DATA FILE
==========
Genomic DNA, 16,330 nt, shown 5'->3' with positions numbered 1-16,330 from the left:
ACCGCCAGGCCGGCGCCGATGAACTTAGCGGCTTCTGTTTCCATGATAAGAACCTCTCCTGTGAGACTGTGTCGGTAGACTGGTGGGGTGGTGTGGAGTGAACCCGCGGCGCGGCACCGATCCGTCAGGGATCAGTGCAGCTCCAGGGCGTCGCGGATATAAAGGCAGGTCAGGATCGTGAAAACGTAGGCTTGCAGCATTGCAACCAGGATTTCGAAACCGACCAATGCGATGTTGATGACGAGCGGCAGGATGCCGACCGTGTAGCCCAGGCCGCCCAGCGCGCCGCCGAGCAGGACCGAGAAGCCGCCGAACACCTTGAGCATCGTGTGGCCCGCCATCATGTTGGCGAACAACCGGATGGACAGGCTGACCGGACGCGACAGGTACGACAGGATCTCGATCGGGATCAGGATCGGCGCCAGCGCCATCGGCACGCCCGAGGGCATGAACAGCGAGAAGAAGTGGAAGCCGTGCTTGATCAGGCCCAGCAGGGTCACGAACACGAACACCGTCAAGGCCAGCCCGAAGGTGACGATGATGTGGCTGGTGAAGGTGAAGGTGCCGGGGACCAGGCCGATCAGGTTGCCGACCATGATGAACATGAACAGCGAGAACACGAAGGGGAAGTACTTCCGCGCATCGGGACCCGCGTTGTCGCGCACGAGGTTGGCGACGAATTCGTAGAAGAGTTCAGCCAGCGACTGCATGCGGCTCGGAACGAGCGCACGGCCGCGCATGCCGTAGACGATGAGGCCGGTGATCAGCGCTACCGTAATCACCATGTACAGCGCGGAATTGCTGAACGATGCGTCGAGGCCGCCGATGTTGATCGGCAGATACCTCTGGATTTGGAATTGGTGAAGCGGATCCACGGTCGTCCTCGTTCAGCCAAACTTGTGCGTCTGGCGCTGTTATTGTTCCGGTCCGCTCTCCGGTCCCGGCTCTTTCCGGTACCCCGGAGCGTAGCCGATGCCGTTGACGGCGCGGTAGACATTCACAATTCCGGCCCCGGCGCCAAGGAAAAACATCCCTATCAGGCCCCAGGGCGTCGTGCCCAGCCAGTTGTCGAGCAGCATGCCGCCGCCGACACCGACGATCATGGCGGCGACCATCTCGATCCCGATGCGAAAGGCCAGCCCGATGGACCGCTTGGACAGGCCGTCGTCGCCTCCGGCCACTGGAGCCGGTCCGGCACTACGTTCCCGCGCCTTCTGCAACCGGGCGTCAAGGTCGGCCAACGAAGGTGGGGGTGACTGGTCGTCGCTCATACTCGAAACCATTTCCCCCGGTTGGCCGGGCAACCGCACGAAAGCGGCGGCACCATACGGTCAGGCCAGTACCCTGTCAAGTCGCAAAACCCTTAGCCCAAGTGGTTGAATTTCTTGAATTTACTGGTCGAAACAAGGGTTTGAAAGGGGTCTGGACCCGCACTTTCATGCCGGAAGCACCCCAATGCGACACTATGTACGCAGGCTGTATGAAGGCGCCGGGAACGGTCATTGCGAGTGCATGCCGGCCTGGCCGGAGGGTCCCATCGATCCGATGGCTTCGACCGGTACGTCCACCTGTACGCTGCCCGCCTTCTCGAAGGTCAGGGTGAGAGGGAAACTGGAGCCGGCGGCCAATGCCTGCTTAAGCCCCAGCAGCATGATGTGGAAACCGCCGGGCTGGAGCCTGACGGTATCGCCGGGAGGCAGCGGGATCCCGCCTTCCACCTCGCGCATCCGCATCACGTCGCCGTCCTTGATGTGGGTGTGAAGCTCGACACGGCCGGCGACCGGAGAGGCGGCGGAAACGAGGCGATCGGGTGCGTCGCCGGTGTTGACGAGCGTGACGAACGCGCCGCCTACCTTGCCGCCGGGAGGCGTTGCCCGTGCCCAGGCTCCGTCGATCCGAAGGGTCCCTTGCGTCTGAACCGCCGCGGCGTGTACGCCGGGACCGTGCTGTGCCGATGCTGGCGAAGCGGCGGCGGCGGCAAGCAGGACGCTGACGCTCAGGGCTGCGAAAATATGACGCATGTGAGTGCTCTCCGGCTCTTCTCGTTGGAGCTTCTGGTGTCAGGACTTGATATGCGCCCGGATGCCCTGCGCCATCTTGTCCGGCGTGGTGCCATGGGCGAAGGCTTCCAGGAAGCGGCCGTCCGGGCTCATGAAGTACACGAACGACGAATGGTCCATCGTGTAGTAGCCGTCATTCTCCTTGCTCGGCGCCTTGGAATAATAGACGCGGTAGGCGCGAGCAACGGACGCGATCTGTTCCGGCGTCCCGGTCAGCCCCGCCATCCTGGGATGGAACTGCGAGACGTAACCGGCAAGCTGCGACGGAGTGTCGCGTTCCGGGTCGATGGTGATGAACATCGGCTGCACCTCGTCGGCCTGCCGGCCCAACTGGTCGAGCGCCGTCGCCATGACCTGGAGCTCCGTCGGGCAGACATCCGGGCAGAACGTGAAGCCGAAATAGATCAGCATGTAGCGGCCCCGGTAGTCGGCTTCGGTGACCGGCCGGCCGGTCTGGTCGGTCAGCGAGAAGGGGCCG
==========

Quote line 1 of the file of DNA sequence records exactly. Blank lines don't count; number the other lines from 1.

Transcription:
Genomic DNA, 16,330 nt, shown 5'->3' with positions numbered 1-16,330 from the left: